News & Events
A New Literary Arts Journal Grows in Brooklyn Thanks to City Tech
Brooklyn is famous for many things: Barbra Streisand, the Brooklyn Dodgers, Leonard Bernstein, and, of course, the Brooklyn Bridge, to name just a few. Now, a new star-studded institution is in the making in the borough – a literary arts journal titled 2 Bridges Review, which recently debuted at City Tech.
2 Bridges Review distinguishes itself from other college of technology literary arts journals in several ways. One is its roster of high-profile contributors, which includes former U. S. Poet Laureate Billy Collins and poets Lorna Goodison, Colette Inez, Sandra M. Gilbert, Kwame Dawes, Mervyn Taylor, and Willie Perdomo.
“Our journal aims to be international in scope, to expand our concept of community outside City Tech’s and CUNY’s borders,” explains Editor-in-Chief Kate Falvey, assistant professor of English at the College, who co-founded the journal with her City Tech colleague, associate professor and poet, Monique Ferrell.
According to Professor Falvey, the City Tech journal’s focus also dovetails with the College’s mission. “Our approach reflects and enhances part of City Tech’s stated mission: educational goals ‘designed to foster intellectual curiosity, an appreciation for the aesthetic dimension of life and work and a respect for cultural diversity,’” she says.
Another distinctive factor is that 2 Bridges Review is substantial – volume one is 191 pages in print, 98 pages online. Electronically, it is available at http://2bridgesreview.org or at www.citytech.cuny.edu/academics/deptsites/english/writers/2bridges/2bridges-vol1no1.pdf.
Eventually, the journal will be available to the public by subscription; a limited number of the print version of the first issue are available from Professor Falvey (firstname.lastname@example.org), one copy per request. A second issue is planned and already underway for Fall 2012, pending continued funding.
Aaron Barlow, an associate professor of English at City Tech, named the journal for the College’s location between the Brooklyn and Manhattan Bridges. And since art itself is always a kind of bridge between disparate minds and cultures, using “bridge” seemed doubly apt, according to Professor Falvey.
In explaining the journal’s editorial approach, Professor Falvey says, “There are many journals conceived around a kind of ethos or theme, whether it be political, generic, or aesthetic – but I don’t think in terms of niches. I probably edit the way I write: let’s see what happens as I poke around with this word, image, attitude. I tend not to begin with ideas, but with language. A journal is always going to reflect the idiosyncratic taste of the editors, and though all editors will say that they want the ‘best’ work, ‘best’ is a malleable and sketchy qualifier.
“I don’t know that 2 Bridges is ‘different’ – there are a number of beautifully conceived and produced magazines in the world – but I can say that we bring our own verve and quirkiness to the mix and that our contribution is already being noticed and appreciated,” she adds. “I am obsessively insistent on good design – and am happy to have brought award-winning artist and book designer, Michael Kellner in to do our cover.” The editors plan to continue the focus on artwork in future issues.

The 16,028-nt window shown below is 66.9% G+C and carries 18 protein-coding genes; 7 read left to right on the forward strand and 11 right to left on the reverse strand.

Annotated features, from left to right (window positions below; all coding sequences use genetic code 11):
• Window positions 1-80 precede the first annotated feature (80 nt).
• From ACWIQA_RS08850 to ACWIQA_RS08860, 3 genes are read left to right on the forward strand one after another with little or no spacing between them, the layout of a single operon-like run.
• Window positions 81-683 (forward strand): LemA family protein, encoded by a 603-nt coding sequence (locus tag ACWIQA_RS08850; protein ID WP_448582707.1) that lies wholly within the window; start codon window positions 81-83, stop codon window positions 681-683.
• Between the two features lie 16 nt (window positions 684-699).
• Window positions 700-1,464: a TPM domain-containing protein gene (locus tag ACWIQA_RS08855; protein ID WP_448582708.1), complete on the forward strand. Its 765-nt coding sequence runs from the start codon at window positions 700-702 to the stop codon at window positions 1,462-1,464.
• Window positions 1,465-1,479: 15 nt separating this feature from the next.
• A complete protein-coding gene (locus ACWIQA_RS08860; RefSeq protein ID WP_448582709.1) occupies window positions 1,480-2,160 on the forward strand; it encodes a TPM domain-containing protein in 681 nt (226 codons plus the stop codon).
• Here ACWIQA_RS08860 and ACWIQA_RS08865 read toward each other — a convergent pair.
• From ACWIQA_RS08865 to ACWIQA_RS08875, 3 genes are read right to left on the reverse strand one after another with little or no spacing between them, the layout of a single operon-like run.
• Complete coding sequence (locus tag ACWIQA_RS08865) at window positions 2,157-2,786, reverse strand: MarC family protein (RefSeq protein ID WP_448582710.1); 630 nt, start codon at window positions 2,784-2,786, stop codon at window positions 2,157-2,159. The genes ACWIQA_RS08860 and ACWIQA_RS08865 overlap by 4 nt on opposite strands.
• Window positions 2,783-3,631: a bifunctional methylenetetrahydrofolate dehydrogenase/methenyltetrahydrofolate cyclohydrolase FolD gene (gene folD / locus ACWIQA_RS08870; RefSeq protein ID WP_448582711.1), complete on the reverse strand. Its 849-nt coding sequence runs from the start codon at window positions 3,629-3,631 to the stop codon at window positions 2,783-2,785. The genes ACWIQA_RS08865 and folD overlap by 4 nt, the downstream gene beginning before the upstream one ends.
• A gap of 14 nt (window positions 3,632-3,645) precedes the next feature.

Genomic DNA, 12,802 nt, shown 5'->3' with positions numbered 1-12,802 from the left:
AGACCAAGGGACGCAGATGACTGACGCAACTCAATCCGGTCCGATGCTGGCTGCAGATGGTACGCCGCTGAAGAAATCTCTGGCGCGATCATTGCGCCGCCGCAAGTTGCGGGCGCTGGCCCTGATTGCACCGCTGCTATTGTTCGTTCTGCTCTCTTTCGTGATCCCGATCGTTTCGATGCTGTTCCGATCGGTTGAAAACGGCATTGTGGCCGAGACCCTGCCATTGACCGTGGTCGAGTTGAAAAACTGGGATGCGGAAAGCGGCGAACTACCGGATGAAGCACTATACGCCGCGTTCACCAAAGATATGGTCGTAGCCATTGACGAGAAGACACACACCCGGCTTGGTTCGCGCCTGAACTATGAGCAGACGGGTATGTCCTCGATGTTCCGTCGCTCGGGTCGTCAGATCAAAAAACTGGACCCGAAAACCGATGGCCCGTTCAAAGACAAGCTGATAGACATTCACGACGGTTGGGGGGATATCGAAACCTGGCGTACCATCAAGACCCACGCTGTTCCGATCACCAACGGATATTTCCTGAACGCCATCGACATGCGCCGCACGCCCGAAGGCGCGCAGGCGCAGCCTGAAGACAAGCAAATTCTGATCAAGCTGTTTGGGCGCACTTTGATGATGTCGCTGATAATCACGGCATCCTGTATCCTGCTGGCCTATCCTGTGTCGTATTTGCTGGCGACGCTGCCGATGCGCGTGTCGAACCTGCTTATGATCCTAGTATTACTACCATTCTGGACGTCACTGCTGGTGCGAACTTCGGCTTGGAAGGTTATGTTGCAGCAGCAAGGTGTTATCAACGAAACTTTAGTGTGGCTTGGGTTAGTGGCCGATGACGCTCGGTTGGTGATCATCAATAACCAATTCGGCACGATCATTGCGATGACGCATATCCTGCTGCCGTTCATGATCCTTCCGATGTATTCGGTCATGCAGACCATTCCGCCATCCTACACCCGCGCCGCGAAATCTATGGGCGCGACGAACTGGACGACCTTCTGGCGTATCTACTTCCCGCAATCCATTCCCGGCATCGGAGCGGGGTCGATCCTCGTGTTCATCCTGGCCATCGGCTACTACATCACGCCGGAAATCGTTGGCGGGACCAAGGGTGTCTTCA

The journal’s editorial staff possesses sterling credentials. For 13 years, Falvey, who lives in Long Beach on Long Island, was at the helm of Icarus, New York University’sliterary journal, and currently serves on the editorial board of NYU Langone Medical Center’s Bellevue Literary Review. Her published work includes poetry and scholarly articles on women writers.
Poetry editor George Guida, associate professor of English at the College, worked on the editorial staffs of both The Paris Review, under George Plimpton, and The Hudson Review. He is the author of not only poetry but also stories and plays, with four books to his credit. Guida currently hosts readings and poetry slams at Smalls Jazz Club and the Bowery Poetry Club in New York City.
Fiction and non-fiction editor Rita Ciresi, director of creative writing at the University of South Florida, is the author of three novels and two short-story collections, and winner of the Flannery O'Connor Award for Short Fiction and the Pirate's Alley Faulkner Prize for the Novel.
In the spirit of eclecticism, 2 Bridges Review intends to include in its next issue more work by unknown and emerging talent, as well as that of established writers and artists. The journal is open to submissions via its website.
“We are grateful that we have had initial administrative support for this venture,” says Falvey, “yet we need a secure a reliable source of funding and are given the concrete support we need to grow into a respected, impressive arts journal. It’s tough to make plans while scrounging for funds – so money is crucial. However, we are a hard-working bunch with a real sense of mission and we aim to have the magazine expand and succeed.”